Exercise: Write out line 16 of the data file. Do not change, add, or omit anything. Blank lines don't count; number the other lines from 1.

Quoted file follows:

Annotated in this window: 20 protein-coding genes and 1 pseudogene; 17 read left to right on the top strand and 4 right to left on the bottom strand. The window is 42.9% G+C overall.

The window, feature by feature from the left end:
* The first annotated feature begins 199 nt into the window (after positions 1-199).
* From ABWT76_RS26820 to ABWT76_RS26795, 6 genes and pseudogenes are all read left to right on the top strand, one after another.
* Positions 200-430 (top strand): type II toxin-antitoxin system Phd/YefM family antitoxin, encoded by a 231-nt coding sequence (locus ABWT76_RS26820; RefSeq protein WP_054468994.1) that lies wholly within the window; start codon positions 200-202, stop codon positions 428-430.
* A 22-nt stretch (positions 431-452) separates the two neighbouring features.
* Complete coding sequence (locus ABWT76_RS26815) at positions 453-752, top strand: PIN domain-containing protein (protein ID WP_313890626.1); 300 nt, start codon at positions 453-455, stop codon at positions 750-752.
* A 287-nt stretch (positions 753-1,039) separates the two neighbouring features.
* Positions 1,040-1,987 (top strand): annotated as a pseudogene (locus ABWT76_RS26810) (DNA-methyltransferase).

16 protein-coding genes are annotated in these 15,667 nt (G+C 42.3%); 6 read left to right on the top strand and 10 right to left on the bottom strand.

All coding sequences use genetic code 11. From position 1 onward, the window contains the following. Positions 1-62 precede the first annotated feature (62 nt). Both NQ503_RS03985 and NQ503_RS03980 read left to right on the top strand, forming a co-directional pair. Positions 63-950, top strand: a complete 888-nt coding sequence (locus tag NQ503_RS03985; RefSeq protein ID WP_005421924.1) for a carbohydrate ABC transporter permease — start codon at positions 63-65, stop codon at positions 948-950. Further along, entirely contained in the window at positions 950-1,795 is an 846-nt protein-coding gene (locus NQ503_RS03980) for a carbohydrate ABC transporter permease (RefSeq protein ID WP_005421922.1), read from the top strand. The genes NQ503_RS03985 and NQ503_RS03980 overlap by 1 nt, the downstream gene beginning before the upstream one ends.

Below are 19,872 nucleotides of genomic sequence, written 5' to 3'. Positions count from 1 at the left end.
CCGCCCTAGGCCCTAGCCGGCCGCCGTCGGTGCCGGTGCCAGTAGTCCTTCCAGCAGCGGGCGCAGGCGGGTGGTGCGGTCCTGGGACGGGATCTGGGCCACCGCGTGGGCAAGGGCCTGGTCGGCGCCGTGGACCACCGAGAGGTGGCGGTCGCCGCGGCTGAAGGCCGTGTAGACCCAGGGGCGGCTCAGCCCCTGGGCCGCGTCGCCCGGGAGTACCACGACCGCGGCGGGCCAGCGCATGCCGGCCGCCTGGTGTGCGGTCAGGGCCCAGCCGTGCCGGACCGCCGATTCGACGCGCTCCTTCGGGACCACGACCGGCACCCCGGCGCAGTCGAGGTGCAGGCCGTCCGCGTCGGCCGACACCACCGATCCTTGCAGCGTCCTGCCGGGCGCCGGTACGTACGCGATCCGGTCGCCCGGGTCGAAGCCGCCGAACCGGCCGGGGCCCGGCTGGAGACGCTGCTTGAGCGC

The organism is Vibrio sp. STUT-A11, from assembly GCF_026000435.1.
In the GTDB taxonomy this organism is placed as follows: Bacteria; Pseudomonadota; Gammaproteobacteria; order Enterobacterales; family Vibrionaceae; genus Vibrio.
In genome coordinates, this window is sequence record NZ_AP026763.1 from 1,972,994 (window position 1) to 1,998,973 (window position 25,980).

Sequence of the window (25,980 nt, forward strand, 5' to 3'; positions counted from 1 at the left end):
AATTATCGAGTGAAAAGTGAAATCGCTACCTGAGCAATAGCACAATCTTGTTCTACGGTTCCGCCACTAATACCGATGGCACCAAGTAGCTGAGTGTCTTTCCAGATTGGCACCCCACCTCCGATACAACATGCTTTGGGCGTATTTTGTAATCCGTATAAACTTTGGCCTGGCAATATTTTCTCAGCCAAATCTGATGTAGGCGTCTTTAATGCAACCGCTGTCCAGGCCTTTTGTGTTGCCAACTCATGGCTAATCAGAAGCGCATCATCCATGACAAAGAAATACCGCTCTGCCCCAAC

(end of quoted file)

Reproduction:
In genome coordinates, this window is sequence record NZ_AP026763.1 from 1,972,994 (window position 1) to 1,998,973 (window position 25,980).